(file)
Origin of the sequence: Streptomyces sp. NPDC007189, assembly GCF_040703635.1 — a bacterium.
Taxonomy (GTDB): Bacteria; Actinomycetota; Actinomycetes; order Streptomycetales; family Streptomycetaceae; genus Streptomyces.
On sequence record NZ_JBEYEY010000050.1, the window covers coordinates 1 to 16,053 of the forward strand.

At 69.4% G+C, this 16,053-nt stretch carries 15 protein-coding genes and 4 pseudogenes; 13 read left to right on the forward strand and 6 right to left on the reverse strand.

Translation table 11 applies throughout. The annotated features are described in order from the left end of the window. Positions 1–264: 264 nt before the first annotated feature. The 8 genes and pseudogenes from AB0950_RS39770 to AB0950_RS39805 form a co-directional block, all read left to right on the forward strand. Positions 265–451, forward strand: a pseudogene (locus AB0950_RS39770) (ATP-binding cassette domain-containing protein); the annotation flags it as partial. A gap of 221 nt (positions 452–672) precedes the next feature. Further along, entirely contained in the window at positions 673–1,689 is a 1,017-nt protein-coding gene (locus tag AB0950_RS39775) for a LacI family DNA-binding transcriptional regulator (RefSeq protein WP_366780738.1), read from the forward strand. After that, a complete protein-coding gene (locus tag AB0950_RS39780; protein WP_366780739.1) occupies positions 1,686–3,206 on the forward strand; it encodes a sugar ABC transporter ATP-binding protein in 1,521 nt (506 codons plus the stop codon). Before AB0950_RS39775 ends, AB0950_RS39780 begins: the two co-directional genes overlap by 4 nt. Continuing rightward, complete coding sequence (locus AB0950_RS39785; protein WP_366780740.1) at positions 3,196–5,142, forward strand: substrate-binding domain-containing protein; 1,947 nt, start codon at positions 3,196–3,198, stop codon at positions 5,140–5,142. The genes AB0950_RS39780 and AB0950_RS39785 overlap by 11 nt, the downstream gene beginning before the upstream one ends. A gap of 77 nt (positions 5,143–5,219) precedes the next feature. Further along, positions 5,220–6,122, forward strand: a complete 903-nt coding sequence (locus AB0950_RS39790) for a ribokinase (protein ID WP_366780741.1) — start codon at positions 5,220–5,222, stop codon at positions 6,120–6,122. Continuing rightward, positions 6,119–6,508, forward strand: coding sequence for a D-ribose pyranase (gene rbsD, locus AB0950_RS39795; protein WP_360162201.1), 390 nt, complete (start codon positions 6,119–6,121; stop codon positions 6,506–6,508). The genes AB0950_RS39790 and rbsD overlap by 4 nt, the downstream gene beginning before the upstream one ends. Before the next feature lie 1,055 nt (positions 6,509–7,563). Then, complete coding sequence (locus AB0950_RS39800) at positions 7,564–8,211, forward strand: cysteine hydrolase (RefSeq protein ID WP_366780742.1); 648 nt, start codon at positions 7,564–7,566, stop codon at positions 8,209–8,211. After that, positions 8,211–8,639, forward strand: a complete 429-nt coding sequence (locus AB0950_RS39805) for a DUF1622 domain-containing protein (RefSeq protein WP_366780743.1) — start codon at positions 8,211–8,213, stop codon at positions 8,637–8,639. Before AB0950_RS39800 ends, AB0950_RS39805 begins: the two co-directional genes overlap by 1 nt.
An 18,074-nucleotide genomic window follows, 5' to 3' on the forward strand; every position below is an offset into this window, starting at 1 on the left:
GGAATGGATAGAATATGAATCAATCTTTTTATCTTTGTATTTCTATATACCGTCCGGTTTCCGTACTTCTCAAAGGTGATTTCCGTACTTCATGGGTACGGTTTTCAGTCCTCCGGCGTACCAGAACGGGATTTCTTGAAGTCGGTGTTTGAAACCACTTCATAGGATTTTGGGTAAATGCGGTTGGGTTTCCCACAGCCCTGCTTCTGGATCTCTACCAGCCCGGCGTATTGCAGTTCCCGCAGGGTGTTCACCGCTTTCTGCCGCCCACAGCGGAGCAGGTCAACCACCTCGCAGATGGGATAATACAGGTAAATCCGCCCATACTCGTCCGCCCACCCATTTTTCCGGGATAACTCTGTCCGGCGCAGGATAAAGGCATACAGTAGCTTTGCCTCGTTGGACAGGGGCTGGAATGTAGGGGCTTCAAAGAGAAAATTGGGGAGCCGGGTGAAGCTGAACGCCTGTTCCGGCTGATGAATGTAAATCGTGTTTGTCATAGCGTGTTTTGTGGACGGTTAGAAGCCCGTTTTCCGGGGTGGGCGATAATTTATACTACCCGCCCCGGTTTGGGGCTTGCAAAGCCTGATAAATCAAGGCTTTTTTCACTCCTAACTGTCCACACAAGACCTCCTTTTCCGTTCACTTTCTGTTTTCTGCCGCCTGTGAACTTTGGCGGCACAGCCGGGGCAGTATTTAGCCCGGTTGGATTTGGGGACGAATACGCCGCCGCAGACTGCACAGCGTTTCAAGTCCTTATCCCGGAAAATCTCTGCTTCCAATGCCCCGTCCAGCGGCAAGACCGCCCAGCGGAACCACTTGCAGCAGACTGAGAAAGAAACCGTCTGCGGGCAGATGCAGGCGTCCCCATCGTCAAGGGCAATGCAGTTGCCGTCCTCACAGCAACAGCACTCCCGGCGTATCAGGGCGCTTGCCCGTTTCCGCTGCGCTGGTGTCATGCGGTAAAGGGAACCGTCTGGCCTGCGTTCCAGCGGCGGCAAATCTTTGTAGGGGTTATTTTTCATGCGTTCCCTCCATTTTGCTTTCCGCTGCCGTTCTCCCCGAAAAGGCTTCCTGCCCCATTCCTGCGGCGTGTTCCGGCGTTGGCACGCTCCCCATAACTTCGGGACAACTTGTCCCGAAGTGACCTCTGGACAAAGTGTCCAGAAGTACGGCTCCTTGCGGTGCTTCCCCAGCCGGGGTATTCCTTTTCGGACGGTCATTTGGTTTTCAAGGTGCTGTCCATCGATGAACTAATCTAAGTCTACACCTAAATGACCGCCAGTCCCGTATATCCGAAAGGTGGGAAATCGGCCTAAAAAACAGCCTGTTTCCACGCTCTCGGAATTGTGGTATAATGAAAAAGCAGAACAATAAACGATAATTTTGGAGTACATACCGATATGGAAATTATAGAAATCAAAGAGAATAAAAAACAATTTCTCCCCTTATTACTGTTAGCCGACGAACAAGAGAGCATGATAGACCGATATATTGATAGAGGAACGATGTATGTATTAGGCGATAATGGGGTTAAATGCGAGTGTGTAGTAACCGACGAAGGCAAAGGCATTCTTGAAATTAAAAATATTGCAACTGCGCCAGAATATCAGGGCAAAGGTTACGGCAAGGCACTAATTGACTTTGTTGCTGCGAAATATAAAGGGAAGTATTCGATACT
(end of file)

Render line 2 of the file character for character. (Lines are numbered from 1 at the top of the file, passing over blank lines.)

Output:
Taxonomy (GTDB): Bacteria; Actinomycetota; Actinomycetes; order Streptomycetales; family Streptomycetaceae; genus Streptomyces.